• As CBN calls for credit information sharing to stem risks
Fresh facts have emerged that at N649.63 billion, the total amount of Non-Performing Loans (NPLs) in the banking industry is enough to obtain 12 international banking licenses and 25 national banking licences. The Financial Stability Report of the apex bank released recently showed that in May 2016, NPL in the banking system rose sharply by 78 per cent to N649.63 billion year–on-year basis.
Under the new regime that replaced universal banking, banks with N50 billion maximum capital base could operate internationally while national banks whose operations are confined to the country will be required to have N25 billion. On the other hand, regional banks which are allowed to operate in a minimum of five and a maximum of 10 contiguous states are required to have N15 billion.
In order to reduce the tide of the rising NPLs in the industry, the Central Bank of Nigeria (CBN) has called on individuals and corporate organisations to double efforts in credit information sharing.
Governor of the Central Bank of Nigeria Mr Godwin Emefiele, who made the call at the third National Credit Reporting Conference in Lagos expressed worry that bad loans remain a major threat to financial stability in Nigeria.
The theme of the conference, “Credit Bureau and Access to Finance: Nigeria’s Success Story,” he stated, was carefully chosen by the Credit Bureaux Association of Nigeria.
According to the governor, the reform policies of the bank boosted by availability of credit information have been yielding the needed results.
“This means that efforts need to be doubled in the area of credit information sharing in order to stem this worrisome trend.
“In the same vein, we have made it mandatory for all financial institutions to have data exchange agreements with at least two credit bureaux. All banks are required to obtain credit report from at least two credit bureaus before granting any facility to their customers whilst quarterly portfolio checks must also be carried out to enable them determine borrowers’ current exposure to the financial system,” he said.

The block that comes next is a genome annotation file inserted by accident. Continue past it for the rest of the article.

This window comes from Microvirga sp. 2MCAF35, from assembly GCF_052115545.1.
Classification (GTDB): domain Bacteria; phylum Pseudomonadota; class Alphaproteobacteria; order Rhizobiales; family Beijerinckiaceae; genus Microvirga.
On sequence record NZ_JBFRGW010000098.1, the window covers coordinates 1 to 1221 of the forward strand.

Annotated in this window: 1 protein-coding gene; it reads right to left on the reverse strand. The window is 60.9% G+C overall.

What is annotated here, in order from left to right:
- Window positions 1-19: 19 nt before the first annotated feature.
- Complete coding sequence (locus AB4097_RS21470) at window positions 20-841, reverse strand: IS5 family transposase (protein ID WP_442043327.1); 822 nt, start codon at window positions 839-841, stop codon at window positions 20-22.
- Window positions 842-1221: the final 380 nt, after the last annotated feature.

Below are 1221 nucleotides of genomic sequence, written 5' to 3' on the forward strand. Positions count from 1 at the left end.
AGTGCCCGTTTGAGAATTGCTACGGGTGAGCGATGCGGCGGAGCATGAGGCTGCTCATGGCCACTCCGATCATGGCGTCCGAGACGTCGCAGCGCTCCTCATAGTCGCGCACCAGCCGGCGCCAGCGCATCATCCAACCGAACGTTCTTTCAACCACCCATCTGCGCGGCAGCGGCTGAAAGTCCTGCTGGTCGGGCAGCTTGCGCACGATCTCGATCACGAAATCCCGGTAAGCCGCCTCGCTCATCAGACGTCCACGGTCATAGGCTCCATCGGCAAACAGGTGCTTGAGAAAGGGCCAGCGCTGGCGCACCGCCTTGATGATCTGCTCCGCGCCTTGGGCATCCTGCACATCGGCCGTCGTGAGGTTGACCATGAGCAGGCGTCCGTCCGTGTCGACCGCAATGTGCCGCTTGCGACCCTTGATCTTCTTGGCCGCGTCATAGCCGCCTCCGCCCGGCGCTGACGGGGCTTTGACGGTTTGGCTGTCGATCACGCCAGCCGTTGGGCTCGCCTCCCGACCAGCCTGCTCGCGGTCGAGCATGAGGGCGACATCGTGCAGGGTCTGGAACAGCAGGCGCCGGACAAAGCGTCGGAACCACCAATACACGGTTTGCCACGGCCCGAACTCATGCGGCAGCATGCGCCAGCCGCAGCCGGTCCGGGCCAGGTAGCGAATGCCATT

Represented by James Iyari, a top executive of CBN, the governor, noted that the credit bureaux have been recording steady increase in the number of registered borrowers.
He added that from a mere 78,189 in December 2010, the total number grew to 18,640,000 in June 2012. The number as at 30th June, 2016 stood at 33, 456, 922.
Commending credit bureau operators for this feat Emefiele charged them not to rest on their oars as “we still have more grounds to cover if we must have a robust credit reporting system in Nigeria.
Accordingly, the CBN has recently approved the payment of one-off sign on fees with Credit Bureaux for all the microfinance banks and other micro financial institutions licensed by the CBN in order to support effective use of the infrastructure provided by the private credit bureaux with a view to deepening the subsector.
Also, in her presentation, CBN Director of Banking Supervision Department, Mrs Tokunbo Martins, disclosed that promoter(s) seeking to operate a Credit Bureau in Nigeria shall apply in writing to the Governor of the CBN, adding that such application for a Credit Bureau licence shall be accompanied with a non-refundable application fee of N250,000 made payable to the CBN, minimum capital requirement of N500,000,000 made payable to the CBN, 50 per cent of which will be released upon the grant of Approval-in-Principle, while the balance will be released upon the grant of Final Licence among others.
Represented by Mr Onyebuchi K. Ibedu, a Deputy Director in the Banking Supervision Department of CBN said the bank considered the development of an effective credit bureaux as cardinal to achieving its objective of ensuring that financial services are delivered at affordable cost to the disadvantaged and low-income segment of the society under its Financial Inclusion strategy. This, it hopes to achieve by looking towards replacing physical collateral with reputation collateral.
“It has long been established that a weak credit reporting regime constrains lending and poses a threat to the overall stability of the financial system.
“We have just concluded the Bank Verification Number project and when the BVN is made available to the credit bureaux, this will no doubt increase the quality of the credit reports,” the CBN’s director assured.